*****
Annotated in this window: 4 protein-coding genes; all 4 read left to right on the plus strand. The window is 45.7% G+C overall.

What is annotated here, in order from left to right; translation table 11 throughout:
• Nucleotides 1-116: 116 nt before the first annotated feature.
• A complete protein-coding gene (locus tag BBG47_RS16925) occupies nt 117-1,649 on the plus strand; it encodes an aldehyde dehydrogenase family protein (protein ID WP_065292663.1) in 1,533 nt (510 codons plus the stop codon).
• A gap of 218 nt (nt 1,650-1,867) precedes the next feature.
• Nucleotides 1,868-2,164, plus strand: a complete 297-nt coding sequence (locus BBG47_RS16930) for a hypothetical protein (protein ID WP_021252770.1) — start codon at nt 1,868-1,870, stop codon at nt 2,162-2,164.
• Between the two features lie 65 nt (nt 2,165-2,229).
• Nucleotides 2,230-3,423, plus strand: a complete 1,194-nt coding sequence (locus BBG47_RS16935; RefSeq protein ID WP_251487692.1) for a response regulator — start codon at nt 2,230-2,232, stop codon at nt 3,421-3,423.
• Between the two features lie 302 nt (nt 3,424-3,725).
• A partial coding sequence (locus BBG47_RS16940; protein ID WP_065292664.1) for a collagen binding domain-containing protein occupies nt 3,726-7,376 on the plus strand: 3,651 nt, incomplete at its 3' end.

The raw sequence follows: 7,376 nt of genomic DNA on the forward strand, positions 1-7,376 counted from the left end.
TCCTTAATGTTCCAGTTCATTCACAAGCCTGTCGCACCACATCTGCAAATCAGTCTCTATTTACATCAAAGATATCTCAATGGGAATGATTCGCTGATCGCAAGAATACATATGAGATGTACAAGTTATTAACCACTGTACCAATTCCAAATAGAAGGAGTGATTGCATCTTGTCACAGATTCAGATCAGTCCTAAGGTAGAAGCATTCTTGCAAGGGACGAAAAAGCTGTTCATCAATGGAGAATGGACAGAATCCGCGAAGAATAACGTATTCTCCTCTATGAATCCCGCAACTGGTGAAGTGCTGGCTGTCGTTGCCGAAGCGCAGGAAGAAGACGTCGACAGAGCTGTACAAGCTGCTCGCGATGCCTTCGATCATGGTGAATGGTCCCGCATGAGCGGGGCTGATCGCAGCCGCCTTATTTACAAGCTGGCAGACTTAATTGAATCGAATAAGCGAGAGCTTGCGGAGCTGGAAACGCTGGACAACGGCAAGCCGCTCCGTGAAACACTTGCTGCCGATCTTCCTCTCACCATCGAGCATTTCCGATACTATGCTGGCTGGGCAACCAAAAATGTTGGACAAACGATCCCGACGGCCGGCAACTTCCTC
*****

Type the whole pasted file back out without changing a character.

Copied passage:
Annotated in this window: 4 protein-coding genes; all 4 read left to right on the plus strand. The window is 45.7% G+C overall.

What is annotated here, in order from left to right; translation table 11 throughout:
• Nucleotides 1-116: 116 nt before the first annotated feature.
• A complete protein-coding gene (locus tag BBG47_RS16925) occupies nt 117-1,649 on the plus strand; it encodes an aldehyde dehydrogenase family protein (protein ID WP_065292663.1) in 1,533 nt (510 codons plus the stop codon).
• A gap of 218 nt (nt 1,650-1,867) precedes the next feature.
• Nucleotides 1,868-2,164, plus strand: a complete 297-nt coding sequence (locus BBG47_RS16930) for a hypothetical protein (protein ID WP_021252770.1) — start codon at nt 1,868-1,870, stop codon at nt 2,162-2,164.
• Between the two features lie 65 nt (nt 2,165-2,229).
• Nucleotides 2,230-3,423, plus strand: a complete 1,194-nt coding sequence (locus BBG47_RS16935; RefSeq protein ID WP_251487692.1) for a response regulator — start codon at nt 2,230-2,232, stop codon at nt 3,421-3,423.
• Between the two features lie 302 nt (nt 3,424-3,725).
• A partial coding sequence (locus BBG47_RS16940; protein ID WP_065292664.1) for a collagen binding domain-containing protein occupies nt 3,726-7,376 on the plus strand: 3,651 nt, incomplete at its 3' end.

The raw sequence follows: 7,376 nt of genomic DNA on the forward strand, positions 1-7,376 counted from the left end.
TCCTTAATGTTCCAGTTCATTCACAAGCCTGTCGCACCACATCTGCAAATCAGTCTCTATTTACATCAAAGATATCTCAATGGGAATGATTCGCTGATCGCAAGAATACATATGAGATGTACAAGTTATTAACCACTGTACCAATTCCAAATAGAAGGAGTGATTGCATCTTGTCACAGATTCAGATCAGTCCTAAGGTAGAAGCATTCTTGCAAGGGACGAAAAAGCTGTTCATCAATGGAGAATGGACAGAATCCGCGAAGAATAACGTATTCTCCTCTATGAATCCCGCAACTGGTGAAGTGCTGGCTGTCGTTGCCGAAGCGCAGGAAGAAGACGTCGACAGAGCTGTACAAGCTGCTCGCGATGCCTTCGATCATGGTGAATGGTCCCGCATGAGCGGGGCTGATCGCAGCCGCCTTATTTACAAGCTGGCAGACTTAATTGAATCGAATAAGCGAGAGCTTGCGGAGCTGGAAACGCTGGACAACGGCAAGCCGCTCCGTGAAACACTTGCTGCCGATCTTCCTCTCACCATCGAGCATTTCCGATACTATGCTGGCTGGGCAACCAAAAATGTTGGACAAACGATCCCGACGGCCGGCAACTTCCTC